Treatment and recovery

 Early recognition is the key. Treatment needs to be individually tailored and involves a biopsychosocial approach, asserts Dr Sonawalla. “Medication, evaluation and treatment of co-occurring mental health disorders such as anxiety, depression or bipolar disorder, psychotherapy, family therapy and long term follow up is required to prevent relapse and are helpful. Hospitalisation and rehabilitation may be needed for those with severe substance use disorder,” she adds. 

Several people who are addicted to drugs are apprehensive of getting admitted in de-addiction centres. Dr Kumar agrees that addicts across categories — youths, teenagers, women, and elders- are quite afraid of approaching de-addiction centres. “They also need emotional support to overcome their ongoing problems. Therefore, we should instil confidence in them about de-addiction treatment,” he believes. 

The psychology behind its use and abuse

 The Sushant Singh Rajput case addresses a crucial concern: Are Indian youth vulnerable to drugs? And if required, where can they seek help without social taboo? Elaborating on the need to educate youth on safe dosages and how to seek help, Amritah Sandhu, founder & director of CareIndia, says, “Living in Delhi, I have seen rampant drug use, from people casually smoking marijuana to festivalgoers using MDMA/ecstasy, and infamous ‘Charlie’ (cocaine) in club bathrooms and wedding festivities. Be it increased availability, temptations, curiosity or peer pressure, more youth are dabbling into trying drugs, usually uninformed. Illegal or not, drugs are here to stay, and there is a need to ensure our youth are informed, know safe dosages, and how they can seek help. Our youth deserve to be educated on drug use in senior school, in order to make more informed decisions.”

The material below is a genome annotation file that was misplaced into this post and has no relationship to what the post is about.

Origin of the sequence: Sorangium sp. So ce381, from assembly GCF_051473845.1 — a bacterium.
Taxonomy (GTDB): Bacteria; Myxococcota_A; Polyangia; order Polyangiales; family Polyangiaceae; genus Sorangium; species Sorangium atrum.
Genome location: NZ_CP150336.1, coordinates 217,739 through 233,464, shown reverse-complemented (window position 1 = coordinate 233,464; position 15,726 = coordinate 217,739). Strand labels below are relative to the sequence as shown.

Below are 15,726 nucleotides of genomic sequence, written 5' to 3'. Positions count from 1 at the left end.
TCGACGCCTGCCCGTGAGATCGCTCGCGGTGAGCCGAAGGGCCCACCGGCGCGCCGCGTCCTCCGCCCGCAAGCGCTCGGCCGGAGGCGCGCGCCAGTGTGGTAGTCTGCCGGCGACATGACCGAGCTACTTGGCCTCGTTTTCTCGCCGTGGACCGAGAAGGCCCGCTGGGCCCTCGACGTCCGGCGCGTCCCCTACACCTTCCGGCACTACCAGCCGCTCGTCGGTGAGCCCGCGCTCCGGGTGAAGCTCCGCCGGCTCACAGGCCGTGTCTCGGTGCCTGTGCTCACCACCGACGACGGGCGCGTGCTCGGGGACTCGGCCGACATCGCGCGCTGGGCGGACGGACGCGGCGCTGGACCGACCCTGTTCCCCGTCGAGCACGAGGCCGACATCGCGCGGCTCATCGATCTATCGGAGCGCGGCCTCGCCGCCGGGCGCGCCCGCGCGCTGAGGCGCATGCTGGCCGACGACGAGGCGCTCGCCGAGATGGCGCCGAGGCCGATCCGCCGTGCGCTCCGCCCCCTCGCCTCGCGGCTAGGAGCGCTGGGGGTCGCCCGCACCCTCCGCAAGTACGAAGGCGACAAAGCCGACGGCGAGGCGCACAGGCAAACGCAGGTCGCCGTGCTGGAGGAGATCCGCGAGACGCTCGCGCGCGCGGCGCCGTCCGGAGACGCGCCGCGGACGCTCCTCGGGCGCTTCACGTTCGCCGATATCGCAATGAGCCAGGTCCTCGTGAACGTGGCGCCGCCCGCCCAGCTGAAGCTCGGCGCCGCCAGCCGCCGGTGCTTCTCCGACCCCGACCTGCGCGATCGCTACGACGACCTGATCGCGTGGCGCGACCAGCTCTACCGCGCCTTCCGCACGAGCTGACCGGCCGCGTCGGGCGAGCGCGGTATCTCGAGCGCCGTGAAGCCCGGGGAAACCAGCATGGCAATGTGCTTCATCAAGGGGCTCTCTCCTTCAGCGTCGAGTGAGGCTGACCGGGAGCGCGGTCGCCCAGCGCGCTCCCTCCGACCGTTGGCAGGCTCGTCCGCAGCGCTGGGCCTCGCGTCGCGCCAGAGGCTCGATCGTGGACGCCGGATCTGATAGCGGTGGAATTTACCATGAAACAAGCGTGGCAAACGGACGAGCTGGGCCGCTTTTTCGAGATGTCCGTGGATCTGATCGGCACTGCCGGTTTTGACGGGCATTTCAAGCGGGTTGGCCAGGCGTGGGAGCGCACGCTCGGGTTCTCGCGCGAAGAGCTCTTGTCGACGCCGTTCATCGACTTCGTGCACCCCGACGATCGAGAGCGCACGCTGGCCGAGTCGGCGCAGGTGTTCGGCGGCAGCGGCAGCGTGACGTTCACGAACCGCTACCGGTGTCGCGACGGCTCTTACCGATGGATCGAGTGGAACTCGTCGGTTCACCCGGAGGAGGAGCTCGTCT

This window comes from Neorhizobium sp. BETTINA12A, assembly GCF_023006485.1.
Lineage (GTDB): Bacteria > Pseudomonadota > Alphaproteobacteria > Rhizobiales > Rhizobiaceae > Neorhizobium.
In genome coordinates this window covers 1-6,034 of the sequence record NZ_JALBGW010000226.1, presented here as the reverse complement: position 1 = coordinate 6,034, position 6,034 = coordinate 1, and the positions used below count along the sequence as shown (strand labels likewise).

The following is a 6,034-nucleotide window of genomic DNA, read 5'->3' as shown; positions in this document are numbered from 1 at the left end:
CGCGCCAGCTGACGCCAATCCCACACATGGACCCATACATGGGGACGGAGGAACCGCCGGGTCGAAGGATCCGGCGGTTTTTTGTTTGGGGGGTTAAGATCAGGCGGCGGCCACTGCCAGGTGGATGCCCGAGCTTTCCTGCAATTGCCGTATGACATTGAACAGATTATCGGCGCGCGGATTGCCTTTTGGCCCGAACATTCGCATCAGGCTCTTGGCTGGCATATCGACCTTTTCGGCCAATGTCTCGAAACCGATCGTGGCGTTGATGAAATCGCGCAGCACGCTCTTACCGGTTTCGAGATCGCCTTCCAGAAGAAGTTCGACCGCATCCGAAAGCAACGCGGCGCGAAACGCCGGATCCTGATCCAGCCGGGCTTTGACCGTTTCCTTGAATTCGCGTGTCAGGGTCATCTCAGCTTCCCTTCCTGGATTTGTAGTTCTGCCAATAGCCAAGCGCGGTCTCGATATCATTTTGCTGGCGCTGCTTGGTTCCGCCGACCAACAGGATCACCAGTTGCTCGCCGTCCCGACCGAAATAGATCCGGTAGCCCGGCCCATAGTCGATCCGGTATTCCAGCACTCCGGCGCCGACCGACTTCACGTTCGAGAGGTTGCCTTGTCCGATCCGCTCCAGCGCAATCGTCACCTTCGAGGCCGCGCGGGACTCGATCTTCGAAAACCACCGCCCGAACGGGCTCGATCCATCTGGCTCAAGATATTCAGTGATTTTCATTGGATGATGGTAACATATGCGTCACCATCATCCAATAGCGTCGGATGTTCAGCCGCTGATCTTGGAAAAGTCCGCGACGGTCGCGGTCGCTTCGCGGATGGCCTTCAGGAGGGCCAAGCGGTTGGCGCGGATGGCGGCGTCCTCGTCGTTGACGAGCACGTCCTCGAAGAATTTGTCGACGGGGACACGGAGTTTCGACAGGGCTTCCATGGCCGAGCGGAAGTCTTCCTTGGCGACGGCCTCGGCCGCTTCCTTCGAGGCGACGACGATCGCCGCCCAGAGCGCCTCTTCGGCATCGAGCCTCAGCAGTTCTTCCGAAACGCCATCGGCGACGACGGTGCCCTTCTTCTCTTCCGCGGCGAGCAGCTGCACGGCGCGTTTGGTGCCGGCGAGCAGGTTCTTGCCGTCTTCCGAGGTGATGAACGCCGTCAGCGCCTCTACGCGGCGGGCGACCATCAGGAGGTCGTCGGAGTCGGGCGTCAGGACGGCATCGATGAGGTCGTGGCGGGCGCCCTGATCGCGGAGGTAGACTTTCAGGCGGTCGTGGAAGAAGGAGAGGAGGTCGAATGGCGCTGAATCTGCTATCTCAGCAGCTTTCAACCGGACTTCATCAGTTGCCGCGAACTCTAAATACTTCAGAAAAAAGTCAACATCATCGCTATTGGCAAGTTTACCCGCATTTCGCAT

Sandhu further adds that it’s imperative that school counsellors provide a safe outlet to freely discuss why they tried a drug, how it made them feel, is it a form of escape, and what they are escaping from. Psychologists can hold talks to help understand why some students are more inclined to abuse and provide generic solutions so hesitant students can be encouraged to share. Parents should consider understanding the psychology behind their child using drugs, and encouraging help as opposed to solely scolding them and pushing them further away. 

Role of NGOs in combating addiction 

Smita Bharti, executive director, Sakshi, a rights-based NGO, says, “We have worked with many community-based organisations to create safe spaces for street-connected children from difficult circumstances dependent on substance abuse through social arts. One of the community-based child rights organisations called Chetna that we worked with, created physical safe space to welcome these children. The focus was on building an environment that encouraged them to spend more and more time away from the conditions that led to substance abuse.”